White House Syrian Refugee Plan Drawing Attention Following Paris Attacks

The White House’s plan to accept Syrian refugees — up to 10,000, according to reports — is drawing fresh scrutiny following the terrorist attacks in Paris that have left 132 dead.

The report of scrutiny of the White House Syrian refugee plan was first reported by The Hill, which quoted a variety of political sources as saying the plan should be reviewed heavily before moving forward.

According to The Hill, top lawmakers in the Republican Party are calling for a halt to the White House Syrian refugee plan. CNN has reported at least one of the suicide bombers at the Paris soccer stadium had been in the group of Syrian refugees who made their way through Europe before arriving in Paris to carry out the terror attacks.

Marco Rubio, a Florida senator running for the Republican nomination for president, told ABC News this morning that the United States “won’t be able to take more refugees.”

“It’s not that we don’t want to — it’s that we can’t. Because there’s no way to background check someone that’s coming from Syria,” he said, according to The Hill. “You can’t pick up the phone and call Syria.”

White House Syrian Refugee Plan Under Review After Paris Attacks
A man cries in Paris at one of several makeshift memorials to the 132 killed in a series of terror attacks in Paris. The Friday (November 13) attacks also wounded 350 people. (Photo by Jeff J Mitchell/Getty Images)

In a report, CBS News quoted presidential candidate Donald Trump as saying, “Our president wants to take in 250,000 from Syria. I mean, think of it. Two-hundred-and-fifty-thousand people. And we all have heart. And we all want people taken care of and all of that. But with the problems our country has, to take in 250,000 people — some of whom are going to have problems, big problems.”

CNN reports more than 4 million men, women, and children have fled the civil war in Syria. CNN highlights the difficulty facing nations like Germany, France, and other countries who have accepted Syrian refugees, many expediting the process.

“The other side believes letting in Syrian war refugees will put host countries at greater risk for terrorist attacks,” reporters Christiane Amanpour and Thom Patterson wrote. “Vetting every incoming refugee would require huge resources. It likely would slow down a widening river of refugees that has already posed logistical problems in many nations. Just look how slowly the European Union is moving on its promise to relocate refugees: As of a few days ago, the EU had only relocated 147 of 160,000.”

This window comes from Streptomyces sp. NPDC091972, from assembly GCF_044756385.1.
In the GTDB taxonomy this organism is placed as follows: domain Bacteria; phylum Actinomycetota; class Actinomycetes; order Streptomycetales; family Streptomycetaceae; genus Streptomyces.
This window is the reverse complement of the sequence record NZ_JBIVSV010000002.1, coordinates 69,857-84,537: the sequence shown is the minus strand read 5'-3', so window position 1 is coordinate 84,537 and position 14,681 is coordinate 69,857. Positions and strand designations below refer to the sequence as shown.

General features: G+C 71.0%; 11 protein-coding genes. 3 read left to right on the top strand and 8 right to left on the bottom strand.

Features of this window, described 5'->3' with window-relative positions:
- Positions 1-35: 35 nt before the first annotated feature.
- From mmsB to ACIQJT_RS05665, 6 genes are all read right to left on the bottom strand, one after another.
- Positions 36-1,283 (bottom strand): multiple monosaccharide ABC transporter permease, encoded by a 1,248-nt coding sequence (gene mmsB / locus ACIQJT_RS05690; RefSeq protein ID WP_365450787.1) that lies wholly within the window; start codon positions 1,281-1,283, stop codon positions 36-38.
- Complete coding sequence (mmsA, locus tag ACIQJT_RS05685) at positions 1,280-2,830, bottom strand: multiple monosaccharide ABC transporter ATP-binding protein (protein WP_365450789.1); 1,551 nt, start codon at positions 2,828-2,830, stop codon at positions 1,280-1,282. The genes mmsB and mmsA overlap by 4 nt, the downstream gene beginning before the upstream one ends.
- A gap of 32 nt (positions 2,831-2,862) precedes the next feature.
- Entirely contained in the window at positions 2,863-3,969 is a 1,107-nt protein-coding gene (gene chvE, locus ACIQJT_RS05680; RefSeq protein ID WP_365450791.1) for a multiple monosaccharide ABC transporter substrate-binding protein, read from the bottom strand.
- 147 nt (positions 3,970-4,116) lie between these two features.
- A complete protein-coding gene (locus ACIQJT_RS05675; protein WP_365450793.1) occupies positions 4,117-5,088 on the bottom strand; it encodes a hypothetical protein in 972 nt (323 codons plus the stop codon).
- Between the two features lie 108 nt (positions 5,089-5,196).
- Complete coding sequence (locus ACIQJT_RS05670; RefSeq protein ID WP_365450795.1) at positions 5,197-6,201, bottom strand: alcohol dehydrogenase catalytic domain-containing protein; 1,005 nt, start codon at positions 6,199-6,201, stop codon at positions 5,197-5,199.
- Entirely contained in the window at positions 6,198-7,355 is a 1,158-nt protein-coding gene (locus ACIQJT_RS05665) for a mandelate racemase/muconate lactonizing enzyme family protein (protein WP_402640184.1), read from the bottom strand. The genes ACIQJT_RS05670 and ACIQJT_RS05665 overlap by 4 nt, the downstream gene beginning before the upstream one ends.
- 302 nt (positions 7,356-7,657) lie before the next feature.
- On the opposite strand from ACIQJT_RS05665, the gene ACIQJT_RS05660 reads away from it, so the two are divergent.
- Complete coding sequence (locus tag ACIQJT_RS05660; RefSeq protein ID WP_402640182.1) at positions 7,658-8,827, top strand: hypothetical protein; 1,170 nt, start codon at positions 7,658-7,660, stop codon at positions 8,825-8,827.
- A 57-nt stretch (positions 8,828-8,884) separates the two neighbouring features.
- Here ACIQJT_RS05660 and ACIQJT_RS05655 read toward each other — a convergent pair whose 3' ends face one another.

So far, The Hill reports the United States has only accepted roughly 2,000 Syrian refugees, only 20 percent of the total number the White House has committed to accept. In Saturday’s Democratic presidential debate hosted by CBS News, former Secretary of State Hillary Clinton said she would actually like to accept as many as 65,000 Syrian refugees. The statement came just more than 24 hours after the Paris terrorist attacks across six sites in the French capitol.

White House Syrian Refugee Plan Under Attack Following Parisian Terror Attacks
Mourners gather at one of the restaurants targeted in the terrorist attacks that left 132 dead and 350 wounded in Paris on Friday (November 13). The White House’s Syrian refugee plan is under review following the attacks, putting doubt on America’s plan to accept 10,000 or more Syrian refugees. (Photo by Christopher Furlong/Getty Images)

Not only are presidential candidates wading into the discussion of the White House’s Syrian refugee plan, members of the House and Senate have also discussed the situation, with Congressman Michael McCaul of Texas, the Republican chairman of the House Homeland Security Committee, telling NBC’s Meet the Press about “gaping holes” in America’s ability to vet refugees before they enter the country.

He also noted the large number of Americans who have traveled to Syria, Iraq, and elsewhere in the Middle East to join the ISIS fighters.

“We have hundreds of Americans that have traveled (to ISIS-controlled areas),” he said. “Many of them have come back as well. I think that’s a direct threat.”

As for how to deal with the threat posed from ISIS to France, Europe, and the United States, CBS News reports Republican presidential candidate and businesswoman Carly Fiorina said, “You cannot lead from behind.” She added her displeasure over the White House Syrian refugee plan and the United States’ inability to properly vet refugees entering the country.

[Featured Image by Milos Bicanski/Getty Images]

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